Introduction to Theatre
Online Course

Dr. Eric W. Trumbull, Professor, Theatre/Speech

A note on the textbook and its relationship to these "lectures":


The required textbook for this course is: Edwin Wilson and Alvin Goldfarb Theater: The Lively Art, 6th Edition (McGraw-Hill) ISBN-139780073514116 (or go HERE for the text's Resource Page)

(you may use the earlier 5th edition if that is all you can get)...

The textbook and this online material are intended to supplement each other, NOT to duplicate each other. My "lectures" will most often veer far away from the textbook material; similarly, the textbook will often discuss information and/or issues that I do not.

There is valuable information to be had from both textbook and online material, and you are responsible for reading all of both of them.

Exams and assignments will be based on BOTH sources of material.

These "lectures" are sometimes fairly free-form; a combination of sentences with ideas in phrases; some of it is outlined, some is not. I hope you will let me know if there is anything unclear, confusing, or that you do not understand.

The best way to do that is to e-mail me.

Or, of course, you can contact me directly by phone.



This class on the web is still a work in progress; there are bound to be some problems as I, and you, work through the "lectures," links, assignments, and readings.

Please try to have some patience if you discover problems. Let me know as soon as you can and I will try to address them quickly.

I will be updating these pages as needed, but I will have the correct revision date at the bottom of each page.

Break a leg!!

A note about navigating through these pages:

MOST of the links from these pages will open up a new window in your browser; the class page you linked from should should still be on your computer. Therefore, in many cases, the "back" button will not work to get you back to the class page; instead, you will need to either:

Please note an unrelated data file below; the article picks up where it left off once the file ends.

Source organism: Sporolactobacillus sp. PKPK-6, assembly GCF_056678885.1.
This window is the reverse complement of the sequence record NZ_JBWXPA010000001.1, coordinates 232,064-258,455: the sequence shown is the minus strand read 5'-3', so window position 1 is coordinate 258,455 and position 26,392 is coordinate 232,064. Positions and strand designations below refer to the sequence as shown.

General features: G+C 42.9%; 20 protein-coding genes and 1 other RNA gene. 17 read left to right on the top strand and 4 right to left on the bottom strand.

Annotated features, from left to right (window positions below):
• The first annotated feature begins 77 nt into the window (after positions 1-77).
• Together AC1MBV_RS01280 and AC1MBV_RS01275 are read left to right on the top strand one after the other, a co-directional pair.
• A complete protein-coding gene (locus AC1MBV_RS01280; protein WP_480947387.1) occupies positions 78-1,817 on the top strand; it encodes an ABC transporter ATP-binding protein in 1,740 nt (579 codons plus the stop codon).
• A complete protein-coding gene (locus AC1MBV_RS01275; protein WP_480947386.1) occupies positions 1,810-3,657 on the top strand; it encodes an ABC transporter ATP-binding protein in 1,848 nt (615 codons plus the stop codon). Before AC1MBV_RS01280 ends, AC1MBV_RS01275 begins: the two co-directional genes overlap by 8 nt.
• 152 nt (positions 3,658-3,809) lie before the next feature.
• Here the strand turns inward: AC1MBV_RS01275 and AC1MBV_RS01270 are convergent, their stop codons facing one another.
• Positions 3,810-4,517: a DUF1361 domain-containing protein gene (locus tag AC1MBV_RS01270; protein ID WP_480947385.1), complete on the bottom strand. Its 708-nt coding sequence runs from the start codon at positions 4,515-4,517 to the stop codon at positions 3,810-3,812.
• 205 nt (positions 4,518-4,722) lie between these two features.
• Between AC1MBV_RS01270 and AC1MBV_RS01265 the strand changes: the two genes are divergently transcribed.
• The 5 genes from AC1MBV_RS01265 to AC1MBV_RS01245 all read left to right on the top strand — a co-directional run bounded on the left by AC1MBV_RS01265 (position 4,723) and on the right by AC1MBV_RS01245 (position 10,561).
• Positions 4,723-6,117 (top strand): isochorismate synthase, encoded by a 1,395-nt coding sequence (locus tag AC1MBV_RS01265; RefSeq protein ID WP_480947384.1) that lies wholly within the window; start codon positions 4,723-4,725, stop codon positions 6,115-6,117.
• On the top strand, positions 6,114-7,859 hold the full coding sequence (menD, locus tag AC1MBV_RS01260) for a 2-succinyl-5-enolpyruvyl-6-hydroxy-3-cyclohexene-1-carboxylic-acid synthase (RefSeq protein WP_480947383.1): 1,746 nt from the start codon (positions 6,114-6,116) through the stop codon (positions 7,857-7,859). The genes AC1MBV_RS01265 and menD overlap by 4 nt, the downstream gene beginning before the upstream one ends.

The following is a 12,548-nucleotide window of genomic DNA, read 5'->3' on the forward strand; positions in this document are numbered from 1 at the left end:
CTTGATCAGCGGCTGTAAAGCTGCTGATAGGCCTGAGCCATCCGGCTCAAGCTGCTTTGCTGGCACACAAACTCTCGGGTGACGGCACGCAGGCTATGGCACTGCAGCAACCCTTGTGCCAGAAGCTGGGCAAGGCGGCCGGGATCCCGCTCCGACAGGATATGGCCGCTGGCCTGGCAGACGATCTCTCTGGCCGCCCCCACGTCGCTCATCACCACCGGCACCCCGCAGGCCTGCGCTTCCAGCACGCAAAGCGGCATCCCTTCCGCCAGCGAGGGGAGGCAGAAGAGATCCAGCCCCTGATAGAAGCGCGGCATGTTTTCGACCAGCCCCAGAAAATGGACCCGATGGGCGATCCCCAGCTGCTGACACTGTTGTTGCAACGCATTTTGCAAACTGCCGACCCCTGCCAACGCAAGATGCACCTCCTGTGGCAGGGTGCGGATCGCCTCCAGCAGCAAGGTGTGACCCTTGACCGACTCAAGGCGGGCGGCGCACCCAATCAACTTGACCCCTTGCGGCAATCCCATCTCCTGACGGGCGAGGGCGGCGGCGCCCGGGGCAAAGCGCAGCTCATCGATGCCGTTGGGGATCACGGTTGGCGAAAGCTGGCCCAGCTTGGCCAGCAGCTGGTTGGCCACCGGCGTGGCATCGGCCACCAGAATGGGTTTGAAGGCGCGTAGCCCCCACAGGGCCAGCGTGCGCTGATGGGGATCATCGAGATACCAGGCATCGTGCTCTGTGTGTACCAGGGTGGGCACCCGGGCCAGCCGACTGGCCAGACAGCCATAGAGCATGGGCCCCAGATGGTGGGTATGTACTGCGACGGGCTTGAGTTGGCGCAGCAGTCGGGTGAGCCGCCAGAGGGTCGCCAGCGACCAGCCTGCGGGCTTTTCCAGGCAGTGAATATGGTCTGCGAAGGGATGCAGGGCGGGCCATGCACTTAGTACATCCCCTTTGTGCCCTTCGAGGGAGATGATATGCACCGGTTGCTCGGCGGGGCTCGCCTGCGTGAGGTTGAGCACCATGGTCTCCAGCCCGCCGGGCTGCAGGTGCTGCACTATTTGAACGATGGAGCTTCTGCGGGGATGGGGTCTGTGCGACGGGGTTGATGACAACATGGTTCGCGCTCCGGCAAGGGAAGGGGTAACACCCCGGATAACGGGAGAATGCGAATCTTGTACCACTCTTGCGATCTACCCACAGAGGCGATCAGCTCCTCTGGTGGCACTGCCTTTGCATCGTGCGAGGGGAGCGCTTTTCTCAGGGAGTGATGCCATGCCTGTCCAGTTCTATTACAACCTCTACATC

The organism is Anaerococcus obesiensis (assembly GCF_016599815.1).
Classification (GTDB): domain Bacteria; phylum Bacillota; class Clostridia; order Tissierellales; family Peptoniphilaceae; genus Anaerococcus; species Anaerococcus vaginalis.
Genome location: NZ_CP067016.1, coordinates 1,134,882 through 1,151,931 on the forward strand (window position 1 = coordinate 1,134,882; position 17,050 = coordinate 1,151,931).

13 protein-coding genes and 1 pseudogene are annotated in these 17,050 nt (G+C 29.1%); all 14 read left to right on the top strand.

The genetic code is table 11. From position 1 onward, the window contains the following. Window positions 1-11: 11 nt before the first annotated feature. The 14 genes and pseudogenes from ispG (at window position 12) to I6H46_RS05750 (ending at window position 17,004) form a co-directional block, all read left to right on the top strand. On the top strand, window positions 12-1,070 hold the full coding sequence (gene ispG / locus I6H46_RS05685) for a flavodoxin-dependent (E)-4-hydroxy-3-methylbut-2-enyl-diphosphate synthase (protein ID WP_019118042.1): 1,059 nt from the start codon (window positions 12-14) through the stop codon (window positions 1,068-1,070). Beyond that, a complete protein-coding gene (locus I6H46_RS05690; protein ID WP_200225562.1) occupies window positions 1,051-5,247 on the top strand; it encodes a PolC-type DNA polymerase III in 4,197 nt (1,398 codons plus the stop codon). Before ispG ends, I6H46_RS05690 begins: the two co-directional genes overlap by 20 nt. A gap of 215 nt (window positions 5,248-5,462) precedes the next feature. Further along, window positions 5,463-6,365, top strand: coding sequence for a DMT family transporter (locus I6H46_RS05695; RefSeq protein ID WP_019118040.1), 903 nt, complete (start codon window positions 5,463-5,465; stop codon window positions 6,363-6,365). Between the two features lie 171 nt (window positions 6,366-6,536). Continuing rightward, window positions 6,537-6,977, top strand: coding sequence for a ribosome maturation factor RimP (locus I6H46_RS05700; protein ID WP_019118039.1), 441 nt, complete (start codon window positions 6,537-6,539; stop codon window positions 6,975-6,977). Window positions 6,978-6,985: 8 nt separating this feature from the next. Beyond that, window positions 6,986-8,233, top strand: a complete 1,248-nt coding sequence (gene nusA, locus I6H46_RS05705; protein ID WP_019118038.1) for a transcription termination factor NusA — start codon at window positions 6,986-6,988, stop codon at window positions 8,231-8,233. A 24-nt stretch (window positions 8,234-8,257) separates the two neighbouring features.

1) exit from the current window (the one without the "back" button activated) by clicking on the "X" in the upper right-hand corner, or by clicking on "file" and "exit"; or

2) pressing "ALT-TAB" to switch from one task to another (in this case, from one browser window to another--remember, you may find yourself bringing up another active program, and to get back to the browser you need to move the cursor to one of the browser icons...)


The links from one class page to another class page should not bring up a new window, so your "back" button should work fine...


Important consideration about the sources from which I got the information in these "lectures":

I have been teaching this class on and off for more than 25 years and have gathered much information from various sources, so much so that I fear I cannot specify exactly where I got certain pieces of information. Whenever possible, I have tried to give proper credit / citations for material that I know came from sources that I can identify.

In many cases, I have probably used information found in textbooks and other materials I was using in my classes; those sources are not cited specifically, as I am unable to recall what came from where.

I am aware that I have drawn heavily on at least the following sources:

Oscar Brockett's The Essential Theatre  and History of Theatre, but not the most recent editions.

Kenneth Cameron and Patti Gillespie, The Enjoyment of Theatre, 3rd edition, (Macmillan, 1992).

I have drawn less on the following sources but have relied on them in some instances:

Oscar Brockett and Robert Findlay, Century of Innovation, 2nd edition (Boston: Allyn and Bacon, 1991).

Robert Cohen, Acting Power (London: Mayfield, 1978) and Theatre, 4th edition (London: Mayfield, 1997).

Huberman, Pope, and Ludwig, The Theatrical Imagination  (N.Y.: Harcourt, 1993).

Gerald Bordman, The American Musical: A Chronicle. (N.Y.: Oxford, 1978).

Garff Wilson, Three Hundred Years of American Theatre and Drama  (Englewood Cliffs, N.J.: Prentice-Hall, 1982).

Millie Barranger, Theatre: A Way of Seeing, 3rd edition (Belmont, CA: Wadsworth, 1991).

Dennis J. Spore, The Art of Theatre  (Prentice-Hall, 1993).

Marsh Cassady, Theatre: An Introduction  (Lincolnwood, Il.: NTC Publishing: 1997).

Edwin Wilson, The Theatre Experience  (7th edition (McGraw-Hill, 1998).


I am committed to ensuring that I have no unauthorized material on these web pages; if f anyone discovers other sources that I have failed to acknowledge, please inform me and will place an acknowledgement on this page and in the appropriate section of the course pages.

To begin this course, choose one of the units below.

To see a detailed listing of lessons click Index:


Click to Exit to Course Home Page


This page and all linked pages in this directory are copyrighted Eric W. Trumbull, 1998-2007.

This page last modified: December 11, 2007